If it works, this could be a great feature for hands-free drivers who want to access information on the move.. but will we use it in public? So far, voice technologies have not gained mainstream adoption – some people think it is because we feel silly talking to our electronics. Perhaps, as voice recognition technology improves, the biggest barrier is no longer technological but psychological…

Find out more at TechCrunch


Real-time game stats, together with Twitter updates and other sports scores, are overlayed on the device running MetaMirror. (Credit: Notion)

More and more pop-outs, banners and information scrollers are starting to appear on our television sets, particularly during news and sports coverage. And many of us really don’t like that clutter on the screen – though the information is useful. A new concept software interface, MetaMirror, offers a solution – the use of an iPad or tablet to show the same view as your TV, but with all the statistics, scores and replays overlaid on top of it.

It will be interesting as iPads and tablets become more mainstream to see if we see this idea take off.

Read more at CNET.


Visa's payWave contactless payment system, soon to be challenged by AT&T and Verizon

The two biggest mobile companies in the US, AT&T and Verizon Wireless, are teaming up to launch a new financial venture, which will allow consumers to pay for goods with a swipe of their smartphone – in effect forming a new banking entity and putting them in direct competition with the likes of Mastercard and Visa (who already have contactless payment methods called “payPass” and “payWave”).

What’s interesting about this development is that it uses something most of us already have – a smartphone – so the barrier to entry will be much lower. And as one expert put it, “The mobile carriers are the biggest recurring billers in every market. They are experts at processing payments.”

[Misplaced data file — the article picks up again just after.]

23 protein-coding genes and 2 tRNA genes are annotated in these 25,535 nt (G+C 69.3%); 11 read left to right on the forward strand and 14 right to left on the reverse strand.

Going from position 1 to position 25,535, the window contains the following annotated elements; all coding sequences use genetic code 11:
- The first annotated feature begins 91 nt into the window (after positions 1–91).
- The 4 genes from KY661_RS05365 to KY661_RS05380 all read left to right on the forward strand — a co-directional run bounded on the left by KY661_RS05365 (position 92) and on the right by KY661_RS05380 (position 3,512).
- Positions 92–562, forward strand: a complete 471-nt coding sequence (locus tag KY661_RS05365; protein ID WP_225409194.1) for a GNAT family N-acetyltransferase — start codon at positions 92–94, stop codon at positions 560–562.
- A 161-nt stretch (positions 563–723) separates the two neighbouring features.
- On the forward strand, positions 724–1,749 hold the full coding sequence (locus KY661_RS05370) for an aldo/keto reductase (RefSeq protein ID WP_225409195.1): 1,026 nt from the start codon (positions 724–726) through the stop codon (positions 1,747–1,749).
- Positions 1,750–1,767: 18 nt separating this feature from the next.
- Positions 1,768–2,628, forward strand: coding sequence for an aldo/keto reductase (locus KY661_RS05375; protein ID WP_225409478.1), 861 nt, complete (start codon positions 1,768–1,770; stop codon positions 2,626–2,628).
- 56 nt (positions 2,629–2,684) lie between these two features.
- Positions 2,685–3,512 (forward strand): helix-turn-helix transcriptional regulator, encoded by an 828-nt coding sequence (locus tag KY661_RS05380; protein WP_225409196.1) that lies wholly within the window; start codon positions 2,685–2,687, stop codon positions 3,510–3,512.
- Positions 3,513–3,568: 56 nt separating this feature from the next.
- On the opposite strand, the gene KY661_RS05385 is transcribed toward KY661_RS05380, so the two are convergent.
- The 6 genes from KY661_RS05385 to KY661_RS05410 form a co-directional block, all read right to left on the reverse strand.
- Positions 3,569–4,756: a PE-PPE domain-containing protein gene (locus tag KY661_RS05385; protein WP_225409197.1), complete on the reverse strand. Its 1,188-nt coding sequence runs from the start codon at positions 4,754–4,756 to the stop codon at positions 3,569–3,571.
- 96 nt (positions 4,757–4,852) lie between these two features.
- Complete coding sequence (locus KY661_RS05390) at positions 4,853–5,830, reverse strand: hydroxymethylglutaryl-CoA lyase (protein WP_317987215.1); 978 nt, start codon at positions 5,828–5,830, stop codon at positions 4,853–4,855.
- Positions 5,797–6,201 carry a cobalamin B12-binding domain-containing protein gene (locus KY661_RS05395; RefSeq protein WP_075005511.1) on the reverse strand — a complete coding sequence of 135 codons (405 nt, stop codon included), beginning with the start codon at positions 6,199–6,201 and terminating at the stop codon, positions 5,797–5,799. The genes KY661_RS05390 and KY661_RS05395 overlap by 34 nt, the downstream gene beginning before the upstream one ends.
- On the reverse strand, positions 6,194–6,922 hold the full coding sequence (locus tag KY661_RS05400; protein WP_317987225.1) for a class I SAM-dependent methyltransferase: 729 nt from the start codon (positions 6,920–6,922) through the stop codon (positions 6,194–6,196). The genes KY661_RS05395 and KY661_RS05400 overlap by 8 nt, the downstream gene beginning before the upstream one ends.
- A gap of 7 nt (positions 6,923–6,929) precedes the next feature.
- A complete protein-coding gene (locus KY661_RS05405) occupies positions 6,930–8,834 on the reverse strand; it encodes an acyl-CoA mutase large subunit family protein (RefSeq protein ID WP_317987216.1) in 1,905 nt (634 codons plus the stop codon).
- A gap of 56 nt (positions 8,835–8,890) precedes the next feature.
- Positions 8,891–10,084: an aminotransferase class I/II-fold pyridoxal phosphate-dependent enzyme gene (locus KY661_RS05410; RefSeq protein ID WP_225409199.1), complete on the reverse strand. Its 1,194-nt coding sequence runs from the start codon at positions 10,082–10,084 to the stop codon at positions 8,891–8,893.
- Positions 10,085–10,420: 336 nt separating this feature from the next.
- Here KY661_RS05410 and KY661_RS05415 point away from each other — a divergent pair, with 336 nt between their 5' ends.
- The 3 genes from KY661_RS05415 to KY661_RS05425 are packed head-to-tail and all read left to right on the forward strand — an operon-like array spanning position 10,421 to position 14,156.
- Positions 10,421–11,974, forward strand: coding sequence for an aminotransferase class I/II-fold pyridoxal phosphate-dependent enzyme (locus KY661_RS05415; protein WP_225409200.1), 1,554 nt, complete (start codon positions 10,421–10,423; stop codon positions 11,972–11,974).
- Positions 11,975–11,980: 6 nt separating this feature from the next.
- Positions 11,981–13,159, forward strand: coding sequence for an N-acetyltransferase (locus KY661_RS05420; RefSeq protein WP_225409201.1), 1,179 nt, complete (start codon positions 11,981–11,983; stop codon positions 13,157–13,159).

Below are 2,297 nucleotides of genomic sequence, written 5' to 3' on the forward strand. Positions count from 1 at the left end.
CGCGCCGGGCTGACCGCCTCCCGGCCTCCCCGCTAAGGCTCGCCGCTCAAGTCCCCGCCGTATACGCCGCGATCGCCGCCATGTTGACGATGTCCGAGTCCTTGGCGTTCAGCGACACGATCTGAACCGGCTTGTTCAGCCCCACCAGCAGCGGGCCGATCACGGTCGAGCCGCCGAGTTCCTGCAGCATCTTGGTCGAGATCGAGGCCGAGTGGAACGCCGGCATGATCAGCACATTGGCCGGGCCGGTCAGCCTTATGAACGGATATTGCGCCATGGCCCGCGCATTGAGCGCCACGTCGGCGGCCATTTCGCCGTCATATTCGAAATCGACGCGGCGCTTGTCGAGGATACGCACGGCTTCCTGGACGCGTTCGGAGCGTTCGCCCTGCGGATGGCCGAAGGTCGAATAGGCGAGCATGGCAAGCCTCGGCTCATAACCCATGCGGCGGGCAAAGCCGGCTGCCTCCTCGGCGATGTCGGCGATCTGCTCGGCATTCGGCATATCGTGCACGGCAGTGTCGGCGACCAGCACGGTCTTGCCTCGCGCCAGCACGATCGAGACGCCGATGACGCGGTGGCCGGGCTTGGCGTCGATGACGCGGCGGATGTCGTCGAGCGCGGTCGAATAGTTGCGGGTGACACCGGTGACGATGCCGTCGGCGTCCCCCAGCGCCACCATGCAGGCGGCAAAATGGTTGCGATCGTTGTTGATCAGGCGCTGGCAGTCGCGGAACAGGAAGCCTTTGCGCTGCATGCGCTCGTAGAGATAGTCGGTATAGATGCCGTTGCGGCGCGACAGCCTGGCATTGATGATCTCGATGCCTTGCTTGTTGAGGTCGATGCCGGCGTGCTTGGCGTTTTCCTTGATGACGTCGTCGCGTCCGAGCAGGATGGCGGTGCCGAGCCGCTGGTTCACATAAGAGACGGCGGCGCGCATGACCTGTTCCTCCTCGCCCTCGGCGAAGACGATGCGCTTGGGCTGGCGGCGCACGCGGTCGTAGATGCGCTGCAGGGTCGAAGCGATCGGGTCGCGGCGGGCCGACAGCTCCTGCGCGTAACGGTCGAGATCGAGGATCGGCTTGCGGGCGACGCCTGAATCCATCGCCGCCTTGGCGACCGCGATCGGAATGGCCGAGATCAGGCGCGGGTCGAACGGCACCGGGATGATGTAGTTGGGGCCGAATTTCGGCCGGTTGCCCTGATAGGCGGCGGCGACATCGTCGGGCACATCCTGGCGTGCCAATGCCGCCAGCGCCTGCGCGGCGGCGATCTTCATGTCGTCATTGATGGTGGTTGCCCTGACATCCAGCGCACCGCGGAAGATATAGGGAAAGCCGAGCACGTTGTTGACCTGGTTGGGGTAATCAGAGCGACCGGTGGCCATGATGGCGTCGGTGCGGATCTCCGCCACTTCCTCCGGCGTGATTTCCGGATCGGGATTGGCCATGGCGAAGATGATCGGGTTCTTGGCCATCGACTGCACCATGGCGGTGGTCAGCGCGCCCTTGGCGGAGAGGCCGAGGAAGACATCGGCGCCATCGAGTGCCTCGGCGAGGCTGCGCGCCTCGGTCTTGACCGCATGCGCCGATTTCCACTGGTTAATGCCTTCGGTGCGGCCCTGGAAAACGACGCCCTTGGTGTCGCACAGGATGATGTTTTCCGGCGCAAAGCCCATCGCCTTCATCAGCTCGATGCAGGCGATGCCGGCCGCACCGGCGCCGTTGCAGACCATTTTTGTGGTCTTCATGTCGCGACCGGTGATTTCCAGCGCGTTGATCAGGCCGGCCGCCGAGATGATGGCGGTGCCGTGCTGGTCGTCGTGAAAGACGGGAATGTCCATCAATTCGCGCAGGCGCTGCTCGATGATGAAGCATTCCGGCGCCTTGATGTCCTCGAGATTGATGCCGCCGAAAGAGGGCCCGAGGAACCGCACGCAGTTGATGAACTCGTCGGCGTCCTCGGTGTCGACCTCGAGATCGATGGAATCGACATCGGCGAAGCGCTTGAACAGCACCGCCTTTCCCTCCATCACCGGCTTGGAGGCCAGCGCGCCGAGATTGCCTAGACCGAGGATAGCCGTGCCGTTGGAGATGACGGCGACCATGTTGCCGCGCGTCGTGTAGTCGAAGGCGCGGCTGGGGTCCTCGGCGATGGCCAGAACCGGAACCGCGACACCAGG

Perhaps in the future our banks won’t be banks, but phone companies.

Read more at Bloomberg, or Mobile Beat.


In The Shockwave Rider, his 1970s vision of a future that’s arriving faster than we can deal with it, John Brunner talks about Delphi Pools. These public, crowdsourced lotteries let citizens bet on predictions. The government uses this data to decide what’s most important to the population.

Break out your tinfoil hats: now Google and the CIA may be up to the same thing, having invested in a “temporal analytics” startup called Recorded Future last year.

According to Wired:

The CIA and Google are both backing a company that monitors the web in real time — and says it uses that information to predict the future.

The company is called Recorded Future, and it scours tens of thousands of websites, blogs and Twitter accounts to find the relationships between people, organizations, actions and incidents — both present and still-to-come. In a white paper, the company says its temporal analytics engine “goes beyond search” by “looking at the ‘invisible links’ between documents that talk about the same, or related, entities and events.”

Sentiment analysis is nothing new; what’s different here seems to be the visualization and extrapolation of past trends into the future.

Like Brunner’s Delphi, this helps guess what might happen, but rather than soliciting our input directly the way prediction markets do, this uses the trails we leave online — links, comments, retweets, and so on. The predictions can include competitive intelligence, brand monitoring, and personal investigation.

Incidentally, in Brunner’s novel, the government uses the Delphi pools to placate an otherwise implacable citizenry, and often alters the results before publishing them to sway public opinion.